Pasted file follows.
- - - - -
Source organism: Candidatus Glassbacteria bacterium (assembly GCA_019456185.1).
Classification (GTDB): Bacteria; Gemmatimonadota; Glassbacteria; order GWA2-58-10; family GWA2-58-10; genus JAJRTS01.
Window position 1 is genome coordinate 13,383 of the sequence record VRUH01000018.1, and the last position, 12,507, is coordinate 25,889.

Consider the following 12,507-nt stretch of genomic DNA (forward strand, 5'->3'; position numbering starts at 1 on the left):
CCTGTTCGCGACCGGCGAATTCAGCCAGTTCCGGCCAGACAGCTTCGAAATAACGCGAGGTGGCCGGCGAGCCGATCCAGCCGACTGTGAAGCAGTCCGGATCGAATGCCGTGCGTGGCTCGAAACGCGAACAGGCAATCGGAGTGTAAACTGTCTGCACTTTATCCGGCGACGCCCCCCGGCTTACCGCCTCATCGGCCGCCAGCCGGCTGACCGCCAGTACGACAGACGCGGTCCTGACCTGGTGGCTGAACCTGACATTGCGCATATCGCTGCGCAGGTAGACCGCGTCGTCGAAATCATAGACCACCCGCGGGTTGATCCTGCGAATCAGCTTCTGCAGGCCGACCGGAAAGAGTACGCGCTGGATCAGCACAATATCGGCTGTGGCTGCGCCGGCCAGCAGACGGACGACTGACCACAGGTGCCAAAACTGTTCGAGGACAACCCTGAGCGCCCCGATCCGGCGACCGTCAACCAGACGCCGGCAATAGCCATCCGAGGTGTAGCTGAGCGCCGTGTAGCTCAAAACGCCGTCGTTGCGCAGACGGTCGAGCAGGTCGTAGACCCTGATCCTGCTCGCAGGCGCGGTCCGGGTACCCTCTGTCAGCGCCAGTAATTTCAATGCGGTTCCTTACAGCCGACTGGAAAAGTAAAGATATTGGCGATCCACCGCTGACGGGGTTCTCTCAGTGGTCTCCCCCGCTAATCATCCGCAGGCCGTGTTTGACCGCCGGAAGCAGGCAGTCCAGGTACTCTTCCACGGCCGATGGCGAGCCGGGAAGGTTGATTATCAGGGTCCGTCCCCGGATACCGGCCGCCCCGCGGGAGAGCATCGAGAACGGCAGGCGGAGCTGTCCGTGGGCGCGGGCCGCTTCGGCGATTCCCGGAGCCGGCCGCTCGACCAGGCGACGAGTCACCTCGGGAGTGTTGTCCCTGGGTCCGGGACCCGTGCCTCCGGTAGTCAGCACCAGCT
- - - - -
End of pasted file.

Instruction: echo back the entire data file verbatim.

Source organism: Candidatus Glassbacteria bacterium (assembly GCA_019456185.1).
Classification (GTDB): Bacteria; Gemmatimonadota; Glassbacteria; order GWA2-58-10; family GWA2-58-10; genus JAJRTS01.
Window position 1 is genome coordinate 13,383 of the sequence record VRUH01000018.1, and the last position, 12,507, is coordinate 25,889.

Consider the following 12,507-nt stretch of genomic DNA (forward strand, 5'->3'; position numbering starts at 1 on the left):
CCTGTTCGCGACCGGCGAATTCAGCCAGTTCCGGCCAGACAGCTTCGAAATAACGCGAGGTGGCCGGCGAGCCGATCCAGCCGACTGTGAAGCAGTCCGGATCGAATGCCGTGCGTGGCTCGAAACGCGAACAGGCAATCGGAGTGTAAACTGTCTGCACTTTATCCGGCGACGCCCCCCGGCTTACCGCCTCATCGGCCGCCAGCCGGCTGACCGCCAGTACGACAGACGCGGTCCTGACCTGGTGGCTGAACCTGACATTGCGCATATCGCTGCGCAGGTAGACCGCGTCGTCGAAATCATAGACCACCCGCGGGTTGATCCTGCGAATCAGCTTCTGCAGGCCGACCGGAAAGAGTACGCGCTGGATCAGCACAATATCGGCTGTGGCTGCGCCGGCCAGCAGACGGACGACTGACCACAGGTGCCAAAACTGTTCGAGGACAACCCTGAGCGCCCCGATCCGGCGACCGTCAACCAGACGCCGGCAATAGCCATCCGAGGTGTAGCTGAGCGCCGTGTAGCTCAAAACGCCGTCGTTGCGCAGACGGTCGAGCAGGTCGTAGACCCTGATCCTGCTCGCAGGCGCGGTCCGGGTACCCTCTGTCAGCGCCAGTAATTTCAATGCGGTTCCTTACAGCCGACTGGAAAAGTAAAGATATTGGCGATCCACCGCTGACGGGGTTCTCTCAGTGGTCTCCCCCGCTAATCATCCGCAGGCCGTGTTTGACCGCCGGAAGCAGGCAGTCCAGGTACTCTTCCACGGCCGATGGCGAGCCGGGAAGGTTGATTATCAGGGTCCGTCCCCGGATACCGGCCGCCCCGCGGGAGAGCATCGAGAACGGCAGGCGGAGCTGTCCGTGGGCGCGGGCCGCTTCGGCGATTCCCGGAGCCGGCCGCTCGACCAGGCGACGAGTCACCTCGGGAGTGTTGTCCCTGGGTCCGGGACCCGTGCCTCCGGTAGTCAGCACCAGCT